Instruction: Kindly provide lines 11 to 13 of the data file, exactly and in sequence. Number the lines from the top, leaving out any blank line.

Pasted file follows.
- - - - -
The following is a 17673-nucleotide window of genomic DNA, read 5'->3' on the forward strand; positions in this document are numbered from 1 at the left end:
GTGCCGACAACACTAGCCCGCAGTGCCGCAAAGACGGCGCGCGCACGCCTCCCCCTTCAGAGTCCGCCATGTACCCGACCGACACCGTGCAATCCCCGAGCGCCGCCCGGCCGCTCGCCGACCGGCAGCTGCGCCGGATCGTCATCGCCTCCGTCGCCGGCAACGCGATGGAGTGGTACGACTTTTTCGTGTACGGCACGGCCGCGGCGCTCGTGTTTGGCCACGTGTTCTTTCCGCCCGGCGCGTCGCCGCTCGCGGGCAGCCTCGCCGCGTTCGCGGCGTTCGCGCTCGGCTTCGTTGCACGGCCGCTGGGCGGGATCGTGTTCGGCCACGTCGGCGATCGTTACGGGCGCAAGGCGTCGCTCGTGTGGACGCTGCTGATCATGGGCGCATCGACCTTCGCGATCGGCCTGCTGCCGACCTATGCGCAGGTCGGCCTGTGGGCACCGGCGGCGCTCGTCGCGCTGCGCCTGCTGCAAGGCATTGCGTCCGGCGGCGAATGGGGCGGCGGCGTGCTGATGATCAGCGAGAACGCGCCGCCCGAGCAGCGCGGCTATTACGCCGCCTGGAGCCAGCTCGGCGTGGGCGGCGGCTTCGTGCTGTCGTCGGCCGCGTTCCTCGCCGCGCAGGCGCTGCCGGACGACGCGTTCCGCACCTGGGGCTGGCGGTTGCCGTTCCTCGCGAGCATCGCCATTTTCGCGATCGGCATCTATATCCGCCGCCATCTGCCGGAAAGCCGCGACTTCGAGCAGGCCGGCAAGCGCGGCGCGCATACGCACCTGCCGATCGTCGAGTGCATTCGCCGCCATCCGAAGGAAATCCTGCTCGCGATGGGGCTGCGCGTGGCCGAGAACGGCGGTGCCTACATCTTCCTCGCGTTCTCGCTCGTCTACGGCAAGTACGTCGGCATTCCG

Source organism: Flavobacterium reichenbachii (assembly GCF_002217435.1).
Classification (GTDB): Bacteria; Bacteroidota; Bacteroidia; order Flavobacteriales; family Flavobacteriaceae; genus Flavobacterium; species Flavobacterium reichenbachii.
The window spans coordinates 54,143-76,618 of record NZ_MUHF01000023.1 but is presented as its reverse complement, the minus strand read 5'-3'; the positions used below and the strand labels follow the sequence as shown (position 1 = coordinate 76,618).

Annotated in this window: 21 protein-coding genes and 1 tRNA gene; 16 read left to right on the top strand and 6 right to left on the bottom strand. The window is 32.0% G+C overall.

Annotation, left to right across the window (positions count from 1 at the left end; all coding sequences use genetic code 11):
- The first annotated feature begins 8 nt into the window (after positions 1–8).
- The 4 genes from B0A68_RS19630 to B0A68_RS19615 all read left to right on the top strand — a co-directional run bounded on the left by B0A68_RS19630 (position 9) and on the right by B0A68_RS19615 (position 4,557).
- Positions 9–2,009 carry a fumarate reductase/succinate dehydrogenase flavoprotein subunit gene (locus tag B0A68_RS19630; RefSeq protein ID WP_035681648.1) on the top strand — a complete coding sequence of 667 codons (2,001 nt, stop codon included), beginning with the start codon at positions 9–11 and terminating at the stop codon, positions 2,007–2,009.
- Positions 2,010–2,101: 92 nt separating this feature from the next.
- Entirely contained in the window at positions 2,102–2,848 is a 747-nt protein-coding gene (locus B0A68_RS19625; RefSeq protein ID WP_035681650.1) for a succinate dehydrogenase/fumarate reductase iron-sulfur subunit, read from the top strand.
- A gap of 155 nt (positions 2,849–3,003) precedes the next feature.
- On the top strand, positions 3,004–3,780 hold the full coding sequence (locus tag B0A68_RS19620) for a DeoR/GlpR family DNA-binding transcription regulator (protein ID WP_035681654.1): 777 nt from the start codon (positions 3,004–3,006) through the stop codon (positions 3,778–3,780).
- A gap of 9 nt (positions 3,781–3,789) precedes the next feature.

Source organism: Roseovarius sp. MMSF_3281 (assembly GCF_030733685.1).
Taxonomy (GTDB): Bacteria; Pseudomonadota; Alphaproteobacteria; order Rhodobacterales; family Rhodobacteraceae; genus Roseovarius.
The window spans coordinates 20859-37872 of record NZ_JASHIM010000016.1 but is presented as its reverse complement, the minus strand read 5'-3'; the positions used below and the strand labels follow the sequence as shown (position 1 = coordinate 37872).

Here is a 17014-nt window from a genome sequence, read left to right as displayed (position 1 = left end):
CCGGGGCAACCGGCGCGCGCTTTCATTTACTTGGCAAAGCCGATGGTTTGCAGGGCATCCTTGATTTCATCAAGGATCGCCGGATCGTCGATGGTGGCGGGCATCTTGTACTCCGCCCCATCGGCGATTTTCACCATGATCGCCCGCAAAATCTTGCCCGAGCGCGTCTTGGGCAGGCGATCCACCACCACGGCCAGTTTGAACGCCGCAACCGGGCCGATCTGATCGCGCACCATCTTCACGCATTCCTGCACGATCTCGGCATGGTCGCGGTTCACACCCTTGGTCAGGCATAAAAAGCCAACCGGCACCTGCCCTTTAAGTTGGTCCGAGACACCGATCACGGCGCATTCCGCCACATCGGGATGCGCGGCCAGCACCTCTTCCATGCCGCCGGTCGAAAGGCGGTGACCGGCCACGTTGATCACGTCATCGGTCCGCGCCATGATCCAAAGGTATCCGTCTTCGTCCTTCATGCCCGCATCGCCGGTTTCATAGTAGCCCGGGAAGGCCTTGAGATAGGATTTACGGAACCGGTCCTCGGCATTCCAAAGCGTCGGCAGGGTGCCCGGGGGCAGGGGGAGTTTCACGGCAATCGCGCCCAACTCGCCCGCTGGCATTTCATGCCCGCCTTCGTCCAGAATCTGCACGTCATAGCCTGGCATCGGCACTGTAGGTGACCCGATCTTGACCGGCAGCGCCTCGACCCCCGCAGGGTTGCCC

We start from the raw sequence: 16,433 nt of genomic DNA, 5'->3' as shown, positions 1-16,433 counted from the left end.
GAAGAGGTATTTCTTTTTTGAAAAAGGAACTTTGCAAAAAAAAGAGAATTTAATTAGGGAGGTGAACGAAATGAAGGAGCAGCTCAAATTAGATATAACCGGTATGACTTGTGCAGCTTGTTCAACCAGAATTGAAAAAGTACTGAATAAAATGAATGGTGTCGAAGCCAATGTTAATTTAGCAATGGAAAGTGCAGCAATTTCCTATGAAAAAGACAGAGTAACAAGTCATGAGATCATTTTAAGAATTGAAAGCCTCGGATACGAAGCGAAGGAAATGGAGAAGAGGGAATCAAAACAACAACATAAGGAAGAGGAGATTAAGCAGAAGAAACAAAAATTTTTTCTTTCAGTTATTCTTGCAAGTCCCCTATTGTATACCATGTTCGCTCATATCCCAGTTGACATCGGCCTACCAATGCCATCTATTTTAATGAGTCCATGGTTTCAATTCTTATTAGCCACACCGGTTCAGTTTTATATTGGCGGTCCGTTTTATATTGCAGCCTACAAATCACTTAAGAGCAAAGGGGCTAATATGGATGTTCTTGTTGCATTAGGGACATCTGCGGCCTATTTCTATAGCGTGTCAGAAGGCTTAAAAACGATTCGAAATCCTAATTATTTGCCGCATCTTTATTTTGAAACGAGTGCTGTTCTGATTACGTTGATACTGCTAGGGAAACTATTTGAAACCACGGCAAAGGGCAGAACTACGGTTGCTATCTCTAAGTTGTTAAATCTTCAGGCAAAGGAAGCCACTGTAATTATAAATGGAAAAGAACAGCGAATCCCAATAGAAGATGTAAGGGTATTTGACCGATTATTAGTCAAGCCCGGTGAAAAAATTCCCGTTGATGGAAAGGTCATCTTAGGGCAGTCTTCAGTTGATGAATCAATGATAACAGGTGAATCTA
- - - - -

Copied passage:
- Positions 2,010–2,101: 92 nt separating this feature from the next.
- Entirely contained in the window at positions 2,102–2,848 is a 747-nt protein-coding gene (locus B0A68_RS19625; RefSeq protein ID WP_035681650.1) for a succinate dehydrogenase/fumarate reductase iron-sulfur subunit, read from the top strand.
- A gap of 155 nt (positions 2,849–3,003) precedes the next feature.